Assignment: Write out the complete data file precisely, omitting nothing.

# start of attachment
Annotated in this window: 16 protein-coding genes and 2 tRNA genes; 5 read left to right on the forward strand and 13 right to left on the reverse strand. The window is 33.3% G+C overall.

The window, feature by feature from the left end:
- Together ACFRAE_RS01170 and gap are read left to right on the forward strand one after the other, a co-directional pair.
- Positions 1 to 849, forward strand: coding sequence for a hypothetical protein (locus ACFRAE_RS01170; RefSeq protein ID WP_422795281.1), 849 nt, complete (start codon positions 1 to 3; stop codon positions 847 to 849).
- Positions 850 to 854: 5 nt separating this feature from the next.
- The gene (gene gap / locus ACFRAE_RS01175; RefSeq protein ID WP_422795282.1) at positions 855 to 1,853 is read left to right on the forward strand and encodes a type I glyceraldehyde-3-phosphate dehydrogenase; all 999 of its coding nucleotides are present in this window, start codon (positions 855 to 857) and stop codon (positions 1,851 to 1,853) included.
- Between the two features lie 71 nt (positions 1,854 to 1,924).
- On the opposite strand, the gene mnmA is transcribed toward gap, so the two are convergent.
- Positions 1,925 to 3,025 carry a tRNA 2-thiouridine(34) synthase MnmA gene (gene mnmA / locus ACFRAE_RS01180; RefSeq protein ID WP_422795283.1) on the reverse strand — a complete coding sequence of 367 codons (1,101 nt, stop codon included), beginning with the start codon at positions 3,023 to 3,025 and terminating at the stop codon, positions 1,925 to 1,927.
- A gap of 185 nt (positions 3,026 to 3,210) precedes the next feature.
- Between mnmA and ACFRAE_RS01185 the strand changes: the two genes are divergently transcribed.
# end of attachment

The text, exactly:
Annotated in this window: 16 protein-coding genes and 2 tRNA genes; 5 read left to right on the forward strand and 13 right to left on the reverse strand. The window is 33.3% G+C overall.

The window, feature by feature from the left end:
- Together ACFRAE_RS01170 and gap are read left to right on the forward strand one after the other, a co-directional pair.
- Positions 1 to 849, forward strand: coding sequence for a hypothetical protein (locus ACFRAE_RS01170; RefSeq protein ID WP_422795281.1), 849 nt, complete (start codon positions 1 to 3; stop codon positions 847 to 849).
- Positions 850 to 854: 5 nt separating this feature from the next.
- The gene (gene gap / locus ACFRAE_RS01175; RefSeq protein ID WP_422795282.1) at positions 855 to 1,853 is read left to right on the forward strand and encodes a type I glyceraldehyde-3-phosphate dehydrogenase; all 999 of its coding nucleotides are present in this window, start codon (positions 855 to 857) and stop codon (positions 1,851 to 1,853) included.
- Between the two features lie 71 nt (positions 1,854 to 1,924).
- On the opposite strand, the gene mnmA is transcribed toward gap, so the two are convergent.
- Positions 1,925 to 3,025 carry a tRNA 2-thiouridine(34) synthase MnmA gene (gene mnmA / locus ACFRAE_RS01180; RefSeq protein ID WP_422795283.1) on the reverse strand — a complete coding sequence of 367 codons (1,101 nt, stop codon included), beginning with the start codon at positions 3,023 to 3,025 and terminating at the stop codon, positions 1,925 to 1,927.
- A gap of 185 nt (positions 3,026 to 3,210) precedes the next feature.
- Between mnmA and ACFRAE_RS01185 the strand changes: the two genes are divergently transcribed.